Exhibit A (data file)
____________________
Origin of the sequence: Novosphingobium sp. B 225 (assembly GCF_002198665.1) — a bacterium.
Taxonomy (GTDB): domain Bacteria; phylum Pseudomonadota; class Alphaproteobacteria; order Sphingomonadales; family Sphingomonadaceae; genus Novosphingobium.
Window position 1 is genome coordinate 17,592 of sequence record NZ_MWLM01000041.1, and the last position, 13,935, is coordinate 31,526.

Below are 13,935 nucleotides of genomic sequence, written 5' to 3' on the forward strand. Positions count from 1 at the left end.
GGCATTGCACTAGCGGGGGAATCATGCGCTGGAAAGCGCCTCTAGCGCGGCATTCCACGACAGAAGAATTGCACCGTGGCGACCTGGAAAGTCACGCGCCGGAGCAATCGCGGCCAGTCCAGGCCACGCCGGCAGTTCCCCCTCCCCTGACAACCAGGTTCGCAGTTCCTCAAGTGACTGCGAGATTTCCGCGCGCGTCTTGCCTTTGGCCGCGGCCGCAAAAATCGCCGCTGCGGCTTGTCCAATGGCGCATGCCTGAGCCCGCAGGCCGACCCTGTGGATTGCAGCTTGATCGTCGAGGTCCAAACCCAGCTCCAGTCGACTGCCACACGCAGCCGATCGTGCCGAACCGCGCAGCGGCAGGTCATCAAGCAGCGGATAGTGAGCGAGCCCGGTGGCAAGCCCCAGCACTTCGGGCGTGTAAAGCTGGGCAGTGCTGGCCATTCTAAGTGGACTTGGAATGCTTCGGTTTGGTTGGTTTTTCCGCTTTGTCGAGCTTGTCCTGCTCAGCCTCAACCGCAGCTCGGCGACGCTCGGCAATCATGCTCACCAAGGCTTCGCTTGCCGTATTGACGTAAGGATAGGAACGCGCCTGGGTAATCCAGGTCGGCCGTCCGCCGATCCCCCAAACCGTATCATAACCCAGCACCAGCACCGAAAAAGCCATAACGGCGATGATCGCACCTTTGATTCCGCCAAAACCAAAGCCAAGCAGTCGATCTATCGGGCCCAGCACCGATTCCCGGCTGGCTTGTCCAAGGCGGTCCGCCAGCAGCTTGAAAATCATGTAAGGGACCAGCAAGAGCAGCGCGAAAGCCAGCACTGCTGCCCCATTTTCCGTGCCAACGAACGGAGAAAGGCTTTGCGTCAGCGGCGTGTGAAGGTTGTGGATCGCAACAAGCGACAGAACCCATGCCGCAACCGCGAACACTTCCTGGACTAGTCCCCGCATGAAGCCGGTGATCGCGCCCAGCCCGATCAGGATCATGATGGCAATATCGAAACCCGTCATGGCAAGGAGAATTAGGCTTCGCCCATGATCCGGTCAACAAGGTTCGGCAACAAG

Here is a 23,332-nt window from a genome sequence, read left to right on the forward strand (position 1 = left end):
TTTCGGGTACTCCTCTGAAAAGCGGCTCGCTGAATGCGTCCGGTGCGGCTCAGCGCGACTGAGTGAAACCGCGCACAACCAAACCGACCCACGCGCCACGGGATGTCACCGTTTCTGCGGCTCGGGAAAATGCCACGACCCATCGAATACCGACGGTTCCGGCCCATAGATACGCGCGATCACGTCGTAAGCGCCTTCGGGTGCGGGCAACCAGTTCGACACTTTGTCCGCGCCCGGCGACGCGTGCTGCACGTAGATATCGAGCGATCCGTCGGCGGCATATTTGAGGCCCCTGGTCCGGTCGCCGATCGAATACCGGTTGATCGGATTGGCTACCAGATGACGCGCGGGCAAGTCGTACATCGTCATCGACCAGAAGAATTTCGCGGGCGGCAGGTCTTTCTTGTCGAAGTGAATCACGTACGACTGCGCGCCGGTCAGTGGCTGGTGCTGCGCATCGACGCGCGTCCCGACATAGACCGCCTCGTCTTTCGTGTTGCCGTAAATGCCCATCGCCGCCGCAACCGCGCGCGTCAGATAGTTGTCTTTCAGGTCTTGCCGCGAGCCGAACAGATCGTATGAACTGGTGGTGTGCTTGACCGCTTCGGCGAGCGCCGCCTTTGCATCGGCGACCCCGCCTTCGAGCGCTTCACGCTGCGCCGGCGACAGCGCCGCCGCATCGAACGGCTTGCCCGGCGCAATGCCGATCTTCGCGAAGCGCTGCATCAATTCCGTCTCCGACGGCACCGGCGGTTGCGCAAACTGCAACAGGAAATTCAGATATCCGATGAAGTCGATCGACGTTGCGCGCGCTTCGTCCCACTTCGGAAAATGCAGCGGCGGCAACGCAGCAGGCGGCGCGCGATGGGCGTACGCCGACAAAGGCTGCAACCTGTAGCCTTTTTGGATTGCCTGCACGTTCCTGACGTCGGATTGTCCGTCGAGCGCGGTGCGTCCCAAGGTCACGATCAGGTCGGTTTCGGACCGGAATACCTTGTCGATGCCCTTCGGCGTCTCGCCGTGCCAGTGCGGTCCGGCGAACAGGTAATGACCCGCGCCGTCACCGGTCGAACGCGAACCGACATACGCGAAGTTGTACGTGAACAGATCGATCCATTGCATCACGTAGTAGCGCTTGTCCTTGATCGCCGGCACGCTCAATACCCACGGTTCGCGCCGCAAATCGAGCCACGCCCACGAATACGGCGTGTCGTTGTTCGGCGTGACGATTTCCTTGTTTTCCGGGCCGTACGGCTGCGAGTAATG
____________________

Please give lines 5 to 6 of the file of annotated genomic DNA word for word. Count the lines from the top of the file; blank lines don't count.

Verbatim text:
GGCATTGCACTAGCGGGGGAATCATGCGCTGGAAAGCGCCTCTAGCGCGGCATTCCACGACAGAAGAATTGCACCGTGGCGACCTGGAAAGTCACGCGCCGGAGCAATCGCGGCCAGTCCAGGCCACGCCGGCAGTTCCCCCTCCCCTGACAACCAGGTTCGCAGTTCCTCAAGTGACTGCGAGATTTCCGCGCGCGTCTTGCCTTTGGCCGCGGCCGCAAAAATCGCCGCTGCGGCTTGTCCAATGGCGCATGCCTGAGCCCGCAGGCCGACCCTGTGGATTGCAGCTTGATCGTCGAGGTCCAAACCCAGCTCCAGTCGACTGCCACACGCAGCCGATCGTGCCGAACCGCGCAGCGGCAGGTCATCAAGCAGCGGATAGTGAGCGAGCCCGGTGGCAAGCCCCAGCACTTCGGGCGTGTAAAGCTGGGCAGTGCTGGCCATTCTAAGTGGACTTGGAATGCTTCGGTTTGGTTGGTTTTTCCGCTTTGTCGAGCTTGTCCTGCTCAGCCTCAACCGCAGCTCGGCGACGCTCGGCAATCATGCTCACCAAGGCTTCGCTTGCCGTATTGACGTAAGGATAGGAACGCGCCTGGGTAATCCAGGTCGGCCGTCCGCCGATCCCCCAAACCGTATCATAACCCAGCACCAGCACCGAAAAAGCCATAACGGCGATGATCGCACCTTTGATTCCGCCAAAACCAAAGCCAAGCAGTCGATCTATCGGGCCCAGCACCGATTCCCGGCTGGCTTGTCCAAGGCGGTCCGCCAGCAGCTTGAAAATCATGTAAGGGACCAGCAAGAGCAGCGCGAAAGCCAGCACTGCTGCCCCATTTTCCGTGCCAACGAACGGAGAAAGGCTTTGCGTCAGCGGCGTGTGAAGGTTGTGGATCGCAACAAGCGACAGAACCCATGCCGCAACCGCGAACACTTCCTGGACTAGTCCCCGCATGAAGCCGGTGATCGCGCCCAGCCCGATCAGGATCATGATGGCAATATCGAAACCCGTCATGGCAAGGAGAATTAGGCTTCGCCCATGATCCGGTCAACAAGGTTCGGCAACAAG

Here is a 23,332-nt window from a genome sequence, read left to right on the forward strand (position 1 = left end):